front wheel now has wicked shimmy

Discussion in 'Cycling Equipment' started by BicyclingGuitar, Aug 17, 2009.

  1. BicyclingGuitar

    BicyclingGuitar New Member

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    Since the early 1980s I've ridden my 1977 Schwinn ten-speed many tens of thousands of miles "no-hand" while playing guitar in traffic day and night, up hills, from one town to the next and back nonstop, to stores, restaurants, etc.

    Last November I made the mistake of riding WITHOUT a guitar. Somehow my front wheel hit a curb or something and bent the rim. The LBS straightened it, but lately my front wheel has developed a wicked shimmy. It whips sideways back and forth faster and faster making it less safe for me to ride with no hands playing guitar.

    I checked the tire's air pressure first. It's good. I also don't think the front fork is bent. There are no scratches in the paint or deformations of the front fork to indicate any damage has been done to it. I had the front wheel hub rebuilt with all new bearings and fresh Phil Wood waterproof grease. When I hold up the bike and spin the front wheel, it looks straight. However, something is evidently wrong.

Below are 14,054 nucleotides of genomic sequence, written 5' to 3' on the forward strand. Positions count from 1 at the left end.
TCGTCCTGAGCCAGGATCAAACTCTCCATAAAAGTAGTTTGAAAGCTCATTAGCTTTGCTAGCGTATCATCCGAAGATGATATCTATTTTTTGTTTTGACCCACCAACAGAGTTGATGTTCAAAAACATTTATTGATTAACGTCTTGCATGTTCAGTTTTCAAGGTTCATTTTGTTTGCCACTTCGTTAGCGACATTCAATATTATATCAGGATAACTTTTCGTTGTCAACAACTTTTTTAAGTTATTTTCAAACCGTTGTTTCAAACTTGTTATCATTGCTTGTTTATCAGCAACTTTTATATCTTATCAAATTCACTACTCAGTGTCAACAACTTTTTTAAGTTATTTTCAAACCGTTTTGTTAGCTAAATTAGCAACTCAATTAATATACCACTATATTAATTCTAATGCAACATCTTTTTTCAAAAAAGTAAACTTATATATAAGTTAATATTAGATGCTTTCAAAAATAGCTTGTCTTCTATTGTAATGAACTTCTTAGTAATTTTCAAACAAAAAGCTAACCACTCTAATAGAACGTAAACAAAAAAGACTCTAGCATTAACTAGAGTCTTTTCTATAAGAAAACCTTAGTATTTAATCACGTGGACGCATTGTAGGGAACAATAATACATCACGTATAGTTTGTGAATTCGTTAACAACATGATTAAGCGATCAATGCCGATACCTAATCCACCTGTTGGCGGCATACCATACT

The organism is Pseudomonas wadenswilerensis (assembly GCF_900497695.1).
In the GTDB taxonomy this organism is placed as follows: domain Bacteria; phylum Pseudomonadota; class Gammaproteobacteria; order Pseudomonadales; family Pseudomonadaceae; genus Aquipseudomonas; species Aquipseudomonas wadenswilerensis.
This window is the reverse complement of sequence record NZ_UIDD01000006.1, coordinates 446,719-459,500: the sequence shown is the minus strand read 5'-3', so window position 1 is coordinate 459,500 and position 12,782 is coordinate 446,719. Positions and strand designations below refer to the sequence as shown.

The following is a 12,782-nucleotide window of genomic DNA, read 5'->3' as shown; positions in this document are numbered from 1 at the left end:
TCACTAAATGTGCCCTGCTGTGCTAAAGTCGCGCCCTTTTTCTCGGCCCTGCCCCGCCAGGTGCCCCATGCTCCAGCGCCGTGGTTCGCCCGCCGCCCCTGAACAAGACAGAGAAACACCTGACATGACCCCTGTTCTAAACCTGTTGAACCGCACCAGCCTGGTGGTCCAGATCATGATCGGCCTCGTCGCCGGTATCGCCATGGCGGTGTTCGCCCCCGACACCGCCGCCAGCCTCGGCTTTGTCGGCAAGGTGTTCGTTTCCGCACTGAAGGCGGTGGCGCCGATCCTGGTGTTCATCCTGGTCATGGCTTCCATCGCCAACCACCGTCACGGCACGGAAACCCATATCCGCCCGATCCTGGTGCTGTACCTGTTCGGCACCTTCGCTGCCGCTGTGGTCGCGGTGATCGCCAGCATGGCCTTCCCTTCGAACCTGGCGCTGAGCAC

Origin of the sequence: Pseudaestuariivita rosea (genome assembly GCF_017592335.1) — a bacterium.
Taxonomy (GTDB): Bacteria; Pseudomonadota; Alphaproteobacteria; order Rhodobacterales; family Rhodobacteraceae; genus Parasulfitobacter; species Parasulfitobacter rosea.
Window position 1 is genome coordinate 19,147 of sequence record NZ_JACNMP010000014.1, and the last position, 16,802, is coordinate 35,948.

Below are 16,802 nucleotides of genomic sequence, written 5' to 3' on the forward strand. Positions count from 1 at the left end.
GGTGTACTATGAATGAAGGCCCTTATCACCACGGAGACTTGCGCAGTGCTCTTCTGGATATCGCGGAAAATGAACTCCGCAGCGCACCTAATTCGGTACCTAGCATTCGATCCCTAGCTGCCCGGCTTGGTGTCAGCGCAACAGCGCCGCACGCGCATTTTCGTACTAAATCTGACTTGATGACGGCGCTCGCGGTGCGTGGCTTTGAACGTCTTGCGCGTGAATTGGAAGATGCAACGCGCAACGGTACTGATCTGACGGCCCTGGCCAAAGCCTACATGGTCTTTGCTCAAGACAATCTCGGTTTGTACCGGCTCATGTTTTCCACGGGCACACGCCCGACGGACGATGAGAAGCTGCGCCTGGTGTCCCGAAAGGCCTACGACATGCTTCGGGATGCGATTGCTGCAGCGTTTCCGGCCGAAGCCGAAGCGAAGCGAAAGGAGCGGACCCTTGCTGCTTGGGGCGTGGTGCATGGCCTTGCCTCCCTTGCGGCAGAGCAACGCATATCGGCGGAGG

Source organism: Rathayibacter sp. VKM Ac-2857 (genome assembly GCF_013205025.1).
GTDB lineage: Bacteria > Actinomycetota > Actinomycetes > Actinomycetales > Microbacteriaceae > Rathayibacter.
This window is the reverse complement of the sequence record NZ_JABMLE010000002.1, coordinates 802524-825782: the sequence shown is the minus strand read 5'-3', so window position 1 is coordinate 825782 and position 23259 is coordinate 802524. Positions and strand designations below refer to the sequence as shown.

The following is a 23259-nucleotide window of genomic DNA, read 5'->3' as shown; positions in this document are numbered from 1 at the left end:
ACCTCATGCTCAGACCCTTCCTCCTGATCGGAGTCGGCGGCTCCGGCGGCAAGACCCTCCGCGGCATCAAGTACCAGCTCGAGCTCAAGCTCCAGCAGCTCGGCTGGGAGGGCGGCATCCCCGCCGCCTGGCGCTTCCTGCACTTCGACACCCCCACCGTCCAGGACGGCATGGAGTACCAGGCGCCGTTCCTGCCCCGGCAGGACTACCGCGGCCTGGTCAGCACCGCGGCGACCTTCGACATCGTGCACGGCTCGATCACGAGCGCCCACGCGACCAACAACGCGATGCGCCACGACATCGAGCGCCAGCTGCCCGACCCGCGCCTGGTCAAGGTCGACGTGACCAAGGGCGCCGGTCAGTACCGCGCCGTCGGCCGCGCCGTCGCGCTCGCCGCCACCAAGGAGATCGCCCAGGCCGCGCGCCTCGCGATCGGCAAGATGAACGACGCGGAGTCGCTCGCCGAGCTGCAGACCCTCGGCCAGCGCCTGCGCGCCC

It seems worse when I have cargo on the rack over the rear wheel. This may be taking some of the weight off the front wheel, but why is it shimmying? It didn't use to. Any ideas anyone?

    When I can afford it I plan to have new wheels built using vintage Schwinn Approved quick release hubs and new Sun CR-18 27" rims. Until then, if the shimmy on the existing front wheel can't be fixed, I will switch back to the original bolt-on front wheel that came with my bike.
     
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  2. BicyclingGuitar

    BicyclingGuitar New Member

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    I've done some research. The late great Sheldon Brown has an article about shimmy written by someone else posted on his site. There are other sites too. There seems to be some confusion or controversy over the cause, but one possible culprit may be a floppy unsupported cargo on the rear rack.

    Now that I think about it, the worst shimmying happens when I put my bookbag containing my Pignose amplifier and instrument cable on the back rack. I haven't had as much trouble carrying groceries and such there probably because they are secured more tightly.